"This is an essay, a memoir, a history, a cry from the heart, a challenge to other Indians and a baring of his soul."
—Michael Giltz, Huffington Post
"Sardonic, raw and moving...powerful."
—Jane Ciabattari, BBC.com
"Tough material, shot through with lyricism, insight and wit."—Mary Ann Gwinn, The Seattle Times
"Full of compassion and wonder, pain and beauty and is a searing testament to the ways in which our parents and our pasts fully make us who we are as adults."
—Kristin Iversen, Nylon
"Alexie's writing is raw, funny, smart and unapologetic. His use of metaphor expertly crafts a visual to accompany his stories that leave them unforgettable."
—Catherine Rubino, Book Reporter
"Everything you love about Alexie's writing is here: he still manages to find honest human comedy in the darkness of America's genocidal past, and our deeply racist present" and also raves "His personality is large and, as he survives each passing trial, it's only getting larger; from his adoring audience's vantage point, Alexie is now a giant."
—Paul Constant, The Seattle Review of Books
"A master class in memoir."—Sarah Murdoch, Toronto Star
"Written in his familiar breezy, conversational, and aphoristic style, the book makes even the darkest personal experiences uplifting and bearable with the author's wit, sarcasm, and humor...a powerful, brutally honest memoir about a mother and the son who loved her."
"Alexie is a consummate, unnerving and funny storyteller...pouring himself into every molten word. Courageous, anguished, grateful, and hilarious, this is an enlightening and resounding eulogy and self-portrait...all will be reaching for this confiding and concussive memoir."
—Booklist (Starred Review)
"[A] poignant, conflicted, raucous memoir of a Native American family...a fine homage to the vexed process of growing up that vividly conveys how family roots continue to bind even after they seem to have been severed."—Publishers Weekly
"Honest, wrenching, and incredibly moving....Highly recommended for all readers. Alexie's portrayals of family relationships, identity, and grief have the universality of great literature."—Library Journal (Starred Review)
Bookseller Praise for YOU DON'T HAVE TO SAY YOU LOVE ME:
"'How does one deliver an honest eulogy?' Alexie asks. And 'how does one commemorate/ the ordinary?' The answer is to remember, confess, pray, rant, and ask more questions. Alexie does all these and more in this powerful, poignant memoir of his mother, a woman so complex she's an entire tribe of contradictions. Did she love him? Did he love her? He answers yes, but worries the questions through stories by turns angry, funny, and raw, and through a dazzling range of poems that include everything from ballads to rhymed couplets to a tour de force sequence of 52 haiku, each as perfect as the squares in the quilts his mother sewed to support the family. While his father steadily drank himself to death, Alexie's mother was a recovering alcoholic who kept her family alive, if often hungry, in an unfinished HUD house on the Spokane Indian Reservation. She was honored by her tribe for her strength and generosity, yet she was often cruel to her children. With this jarring inconsistency at the heart of his brave, compassionate, book, Alexie traces a lineage of violence so powerful it causes victims to become perpetrators."—Laurie Greer, Politics & Prose (Washington, D.C.)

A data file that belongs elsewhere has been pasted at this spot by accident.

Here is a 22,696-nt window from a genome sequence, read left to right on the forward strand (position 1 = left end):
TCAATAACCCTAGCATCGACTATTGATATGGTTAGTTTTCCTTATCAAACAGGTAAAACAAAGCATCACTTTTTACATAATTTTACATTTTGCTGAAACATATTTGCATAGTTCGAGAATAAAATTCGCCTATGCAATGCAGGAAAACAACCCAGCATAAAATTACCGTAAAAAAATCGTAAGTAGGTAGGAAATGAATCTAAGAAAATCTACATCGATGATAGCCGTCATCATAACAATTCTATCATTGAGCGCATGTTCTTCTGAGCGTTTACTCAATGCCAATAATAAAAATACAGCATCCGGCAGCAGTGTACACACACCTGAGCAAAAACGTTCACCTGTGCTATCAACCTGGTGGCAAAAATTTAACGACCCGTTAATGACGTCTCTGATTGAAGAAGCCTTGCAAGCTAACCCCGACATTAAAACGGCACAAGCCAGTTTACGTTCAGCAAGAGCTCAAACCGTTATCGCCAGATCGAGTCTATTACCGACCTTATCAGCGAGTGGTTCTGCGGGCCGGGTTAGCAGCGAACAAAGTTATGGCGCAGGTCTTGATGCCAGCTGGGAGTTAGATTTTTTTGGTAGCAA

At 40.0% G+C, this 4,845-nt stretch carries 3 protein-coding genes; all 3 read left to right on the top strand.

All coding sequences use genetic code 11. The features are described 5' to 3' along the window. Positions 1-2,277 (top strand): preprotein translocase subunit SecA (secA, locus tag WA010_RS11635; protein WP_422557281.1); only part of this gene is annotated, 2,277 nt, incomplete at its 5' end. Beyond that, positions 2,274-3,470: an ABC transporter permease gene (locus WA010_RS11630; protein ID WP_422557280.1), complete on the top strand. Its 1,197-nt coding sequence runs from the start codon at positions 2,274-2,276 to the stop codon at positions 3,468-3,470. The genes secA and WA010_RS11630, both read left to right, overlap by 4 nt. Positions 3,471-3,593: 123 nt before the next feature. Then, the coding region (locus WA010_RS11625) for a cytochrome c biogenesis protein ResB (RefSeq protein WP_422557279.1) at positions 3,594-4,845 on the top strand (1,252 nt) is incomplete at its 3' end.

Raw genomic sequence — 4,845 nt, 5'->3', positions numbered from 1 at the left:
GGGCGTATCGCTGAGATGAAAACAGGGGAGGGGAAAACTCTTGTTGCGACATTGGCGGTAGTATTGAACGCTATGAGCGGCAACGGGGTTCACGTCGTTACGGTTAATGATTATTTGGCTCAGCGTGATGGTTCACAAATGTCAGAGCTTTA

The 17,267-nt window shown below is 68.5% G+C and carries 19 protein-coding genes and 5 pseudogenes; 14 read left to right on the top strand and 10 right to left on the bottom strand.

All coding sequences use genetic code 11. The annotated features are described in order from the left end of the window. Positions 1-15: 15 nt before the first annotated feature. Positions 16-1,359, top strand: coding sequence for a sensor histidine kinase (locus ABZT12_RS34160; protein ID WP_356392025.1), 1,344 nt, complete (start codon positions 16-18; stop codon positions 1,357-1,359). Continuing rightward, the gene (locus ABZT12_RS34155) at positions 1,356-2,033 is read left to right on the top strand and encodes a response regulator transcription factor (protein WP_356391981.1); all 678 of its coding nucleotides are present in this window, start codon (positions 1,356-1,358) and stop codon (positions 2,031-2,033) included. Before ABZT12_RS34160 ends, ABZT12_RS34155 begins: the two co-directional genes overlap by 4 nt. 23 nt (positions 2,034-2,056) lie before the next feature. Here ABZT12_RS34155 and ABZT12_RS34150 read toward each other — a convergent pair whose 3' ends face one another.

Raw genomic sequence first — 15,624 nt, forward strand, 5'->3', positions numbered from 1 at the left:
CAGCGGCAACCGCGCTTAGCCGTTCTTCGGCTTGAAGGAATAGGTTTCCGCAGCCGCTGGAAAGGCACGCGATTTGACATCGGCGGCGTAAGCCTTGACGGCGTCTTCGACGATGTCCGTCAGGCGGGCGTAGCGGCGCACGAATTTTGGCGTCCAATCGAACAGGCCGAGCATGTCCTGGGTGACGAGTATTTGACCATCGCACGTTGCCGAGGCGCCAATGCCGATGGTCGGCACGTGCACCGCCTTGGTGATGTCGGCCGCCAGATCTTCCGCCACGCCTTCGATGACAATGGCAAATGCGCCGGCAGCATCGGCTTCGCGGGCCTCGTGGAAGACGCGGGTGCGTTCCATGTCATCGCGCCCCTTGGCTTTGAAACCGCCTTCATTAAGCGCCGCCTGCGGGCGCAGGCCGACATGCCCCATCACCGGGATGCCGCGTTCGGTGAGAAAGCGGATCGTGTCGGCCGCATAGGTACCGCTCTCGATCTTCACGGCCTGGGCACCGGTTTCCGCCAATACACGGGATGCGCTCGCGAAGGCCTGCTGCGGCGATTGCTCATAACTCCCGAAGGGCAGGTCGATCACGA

"I am mesmerized by this book that is painful as they come yet has me hooked. [...] I cannot put it down as his raw honesty and quirky style has gripped me in some kind of way that is hard to describe. [W]hen I do things like drive to work or make dinner I keep thinking about it..."—Sheryl Cotleur, Copperfield's Books (Sebastopol, CA)
"To say that I was moved by Sherman Alexie's memoir is a terrible understatement; in fact, there is a pulse in this book that has worked its way into my being and irrevocably changed how I think about my own life. Alexie's kaleidoscopic approach to storytelling is so representative of the feeling of being human, with childhood memory, relationships, love, trauma, and art all moving in and out of focus at once. At the center of YOU DON'T HAVE TO SAY YOU LOVE ME is a deep grieving, for Alexie's mother, for the ways in which parental love is imperfect, for unthinkable personal and cultural traumas. But Alexie's brilliance is in holding multiple truths, that one can experience simultaneously both trauma and hope, grief and humor, violence and love. I, like Alexie, "tend to fall in love with the unnamable," that nebulous complexity at the heart of the human experience that can only be understood by holding on to all of the pieces of your life at once, a practice both beautiful and terrifying. Alexie achieves this exquisitely, and YOU DON'T HAVE TO SAY YOU LOVE ME is an unforgettable work.—Kelsey O'Rourke, Literati Bookstore (Ann Arbor, MI)
On Reservation Blues:
"His talent is immense and genuine.... Sherman Alexie is one of the best writers we have."
- The Nation
"Hilarious but poignant...dead-on accurate with regard to modern Indian life."
On Indian Killer:
"A haunting, challenging articulation of the plight and the pride of contemporary Native Americans."
- Kirkus Reviews, starred review
"Characters in Mr. Alexie's work are not the usual kind of Indians...They are not tragic victims or noble savages...they listen to Jimi Hendrix and Hank Williams; they dream of being basketball stars...And unlike most Indians in fiction, they are sometimes funny."
--The New York Times
On The Absolutely True Diary of a Part-Time Indian:
"A Native American equivalent of Angela's Ashes."
--- (starred review), Publishers Weekly
"Sure to resonate and lift spirits of all ages for years to come."